Angkorian Bow-Making Skills Live on

Archery was an important skill for Cambodian soldiers and hunters. Photo: Touch Sovandy

SIEM REAP – For centuries, archery was an important skill for Cambodian soldiers and hunters. Images of bows and arrows being used in battle can be found on the walls of Angkorian temples.

Now, the art of making traditional bows and arrows is being kept alive at the Royal Archery Club near Siem Reap city.

Chea Borin, 25, makes bows from wood selected from the talipot palm tree, which grows wild in the province.  

The wood is cut to size and heated while it is held in the shape of a bow.  Wax is applied, which allows the bow to keep its shape as it cools. Rattan bindings hold the handle in place and strengthen the ends of the bow.

Traditionally, fighting bows came in three forms.  The king had one with a Naga head at one end. Generals had a  bayonet-like  weapon attached, while ordinary soldiers’ bows were not adorned.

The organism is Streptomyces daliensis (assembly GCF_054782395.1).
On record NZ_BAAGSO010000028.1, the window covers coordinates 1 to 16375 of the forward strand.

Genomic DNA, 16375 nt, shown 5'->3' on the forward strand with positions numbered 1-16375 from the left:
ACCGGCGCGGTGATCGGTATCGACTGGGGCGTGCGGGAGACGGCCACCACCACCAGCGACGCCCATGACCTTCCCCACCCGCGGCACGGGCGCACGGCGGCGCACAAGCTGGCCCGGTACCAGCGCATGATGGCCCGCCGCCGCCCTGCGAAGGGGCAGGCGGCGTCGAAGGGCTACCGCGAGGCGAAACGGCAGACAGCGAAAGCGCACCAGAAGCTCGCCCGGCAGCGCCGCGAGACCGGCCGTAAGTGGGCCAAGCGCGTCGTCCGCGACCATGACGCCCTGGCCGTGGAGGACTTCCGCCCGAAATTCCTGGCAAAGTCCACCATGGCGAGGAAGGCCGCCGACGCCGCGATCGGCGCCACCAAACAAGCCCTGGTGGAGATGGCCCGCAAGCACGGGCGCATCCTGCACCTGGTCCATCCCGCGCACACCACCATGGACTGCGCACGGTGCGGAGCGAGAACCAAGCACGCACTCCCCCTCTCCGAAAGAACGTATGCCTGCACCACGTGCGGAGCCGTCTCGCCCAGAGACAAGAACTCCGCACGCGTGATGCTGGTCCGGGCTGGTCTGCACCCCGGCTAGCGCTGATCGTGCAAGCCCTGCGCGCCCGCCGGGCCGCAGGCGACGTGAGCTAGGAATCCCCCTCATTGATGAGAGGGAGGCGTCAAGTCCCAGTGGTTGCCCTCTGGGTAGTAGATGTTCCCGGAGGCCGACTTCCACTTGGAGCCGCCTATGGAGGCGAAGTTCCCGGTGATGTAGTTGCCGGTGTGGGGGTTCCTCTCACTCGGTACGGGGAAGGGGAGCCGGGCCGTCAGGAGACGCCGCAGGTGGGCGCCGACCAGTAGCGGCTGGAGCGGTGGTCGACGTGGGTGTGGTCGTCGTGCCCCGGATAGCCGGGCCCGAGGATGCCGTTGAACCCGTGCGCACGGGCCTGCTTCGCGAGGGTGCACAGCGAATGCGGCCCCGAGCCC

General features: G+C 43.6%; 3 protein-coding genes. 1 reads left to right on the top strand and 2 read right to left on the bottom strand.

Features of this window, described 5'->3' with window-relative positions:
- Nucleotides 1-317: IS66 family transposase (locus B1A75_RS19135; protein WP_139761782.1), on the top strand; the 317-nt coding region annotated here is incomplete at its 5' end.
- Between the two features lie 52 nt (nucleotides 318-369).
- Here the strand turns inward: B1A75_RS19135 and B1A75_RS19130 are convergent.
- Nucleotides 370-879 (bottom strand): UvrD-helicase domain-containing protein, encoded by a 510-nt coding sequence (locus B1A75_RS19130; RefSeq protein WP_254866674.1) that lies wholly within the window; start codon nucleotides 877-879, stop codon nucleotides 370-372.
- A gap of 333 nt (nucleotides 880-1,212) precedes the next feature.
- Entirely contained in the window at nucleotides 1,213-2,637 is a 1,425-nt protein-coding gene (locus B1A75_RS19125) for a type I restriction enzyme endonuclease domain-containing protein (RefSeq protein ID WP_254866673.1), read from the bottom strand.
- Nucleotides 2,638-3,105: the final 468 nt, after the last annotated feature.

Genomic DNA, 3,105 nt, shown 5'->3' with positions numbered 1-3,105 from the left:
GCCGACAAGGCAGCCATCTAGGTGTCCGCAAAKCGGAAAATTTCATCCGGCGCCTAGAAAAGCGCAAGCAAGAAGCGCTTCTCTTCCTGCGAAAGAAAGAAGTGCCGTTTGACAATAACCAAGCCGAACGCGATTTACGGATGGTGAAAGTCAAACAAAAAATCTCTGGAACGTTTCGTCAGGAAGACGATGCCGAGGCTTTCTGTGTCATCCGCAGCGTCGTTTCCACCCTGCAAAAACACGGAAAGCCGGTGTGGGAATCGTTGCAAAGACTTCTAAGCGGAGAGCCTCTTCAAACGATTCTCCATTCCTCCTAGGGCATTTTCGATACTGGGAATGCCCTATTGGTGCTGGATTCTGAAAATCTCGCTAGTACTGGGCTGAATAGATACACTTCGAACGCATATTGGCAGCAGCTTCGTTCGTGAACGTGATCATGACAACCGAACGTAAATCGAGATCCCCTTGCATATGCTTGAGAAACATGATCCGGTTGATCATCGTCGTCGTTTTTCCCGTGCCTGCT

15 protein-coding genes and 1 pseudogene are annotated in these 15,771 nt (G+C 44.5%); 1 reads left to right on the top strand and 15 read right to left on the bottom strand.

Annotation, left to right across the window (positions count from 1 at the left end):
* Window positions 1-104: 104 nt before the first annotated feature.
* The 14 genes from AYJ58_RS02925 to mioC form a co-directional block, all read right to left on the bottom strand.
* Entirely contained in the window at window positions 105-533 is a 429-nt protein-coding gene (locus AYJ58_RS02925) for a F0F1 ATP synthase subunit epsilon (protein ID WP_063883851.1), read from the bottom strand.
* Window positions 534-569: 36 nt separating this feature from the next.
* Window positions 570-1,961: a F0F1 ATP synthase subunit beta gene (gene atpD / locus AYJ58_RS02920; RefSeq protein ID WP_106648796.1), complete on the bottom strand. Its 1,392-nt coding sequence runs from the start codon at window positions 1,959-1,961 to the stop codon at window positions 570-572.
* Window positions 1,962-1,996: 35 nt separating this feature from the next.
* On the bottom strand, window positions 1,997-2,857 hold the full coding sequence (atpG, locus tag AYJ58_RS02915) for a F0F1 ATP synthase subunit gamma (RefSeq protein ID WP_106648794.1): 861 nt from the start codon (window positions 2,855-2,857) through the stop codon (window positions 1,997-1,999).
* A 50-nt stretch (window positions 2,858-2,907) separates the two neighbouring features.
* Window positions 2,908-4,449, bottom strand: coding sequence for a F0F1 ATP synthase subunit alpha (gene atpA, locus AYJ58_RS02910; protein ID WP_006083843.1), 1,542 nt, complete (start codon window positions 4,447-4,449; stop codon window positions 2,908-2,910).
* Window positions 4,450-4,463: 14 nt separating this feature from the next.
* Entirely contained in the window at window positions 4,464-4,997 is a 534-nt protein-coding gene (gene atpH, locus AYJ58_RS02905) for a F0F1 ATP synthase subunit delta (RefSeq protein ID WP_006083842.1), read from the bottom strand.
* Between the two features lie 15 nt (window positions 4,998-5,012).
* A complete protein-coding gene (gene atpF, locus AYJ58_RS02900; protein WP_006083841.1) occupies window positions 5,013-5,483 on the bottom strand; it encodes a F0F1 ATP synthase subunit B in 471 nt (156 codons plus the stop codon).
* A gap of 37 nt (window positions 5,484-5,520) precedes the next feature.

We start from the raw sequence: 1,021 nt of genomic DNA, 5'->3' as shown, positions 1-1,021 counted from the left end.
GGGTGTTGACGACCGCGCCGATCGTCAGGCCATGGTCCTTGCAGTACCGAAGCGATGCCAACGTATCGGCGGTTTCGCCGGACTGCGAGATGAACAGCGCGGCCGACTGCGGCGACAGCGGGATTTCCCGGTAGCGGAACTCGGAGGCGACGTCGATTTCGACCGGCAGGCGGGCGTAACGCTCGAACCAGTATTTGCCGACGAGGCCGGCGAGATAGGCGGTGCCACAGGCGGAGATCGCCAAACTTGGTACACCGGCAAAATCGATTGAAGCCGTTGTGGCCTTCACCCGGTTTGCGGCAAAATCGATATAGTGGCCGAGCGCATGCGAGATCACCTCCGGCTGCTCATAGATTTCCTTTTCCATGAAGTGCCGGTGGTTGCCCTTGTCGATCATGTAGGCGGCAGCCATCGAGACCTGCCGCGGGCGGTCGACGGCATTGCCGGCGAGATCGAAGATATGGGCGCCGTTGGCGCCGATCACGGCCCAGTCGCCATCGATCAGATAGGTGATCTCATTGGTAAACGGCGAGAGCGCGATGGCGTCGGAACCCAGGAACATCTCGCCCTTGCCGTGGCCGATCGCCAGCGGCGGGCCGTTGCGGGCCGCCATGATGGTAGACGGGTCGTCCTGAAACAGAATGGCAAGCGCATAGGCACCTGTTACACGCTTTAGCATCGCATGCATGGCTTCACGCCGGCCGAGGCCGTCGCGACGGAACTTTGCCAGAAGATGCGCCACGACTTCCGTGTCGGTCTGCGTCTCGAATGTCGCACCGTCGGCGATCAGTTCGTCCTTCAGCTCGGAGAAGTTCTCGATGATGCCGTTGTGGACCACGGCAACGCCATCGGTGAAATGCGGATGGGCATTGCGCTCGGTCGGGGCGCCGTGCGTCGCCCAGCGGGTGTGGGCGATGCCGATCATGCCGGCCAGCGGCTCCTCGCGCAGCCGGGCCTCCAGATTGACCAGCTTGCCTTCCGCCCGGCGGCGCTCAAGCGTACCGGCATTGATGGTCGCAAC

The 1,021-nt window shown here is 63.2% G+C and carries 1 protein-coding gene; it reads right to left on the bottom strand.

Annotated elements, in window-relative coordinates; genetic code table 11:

Borin makes all three but there is one concession to modernity.  His strings are nylon.  The knowledge of how to make a string from forest material has been lost.

Arrows are made from bamboo shaved with glass. Bird feathers are used for the flights but the art of making the metal tips, again, has been lost.

The club is expanding Borin’s workshop so that visitors will be able to see the bow-making process.  Tourists will also be able to finish the work on part-complete bows.

Bow prices range from $75 for a soldier’s bow to $300 for a king’s bow and come with a holder and arrows.

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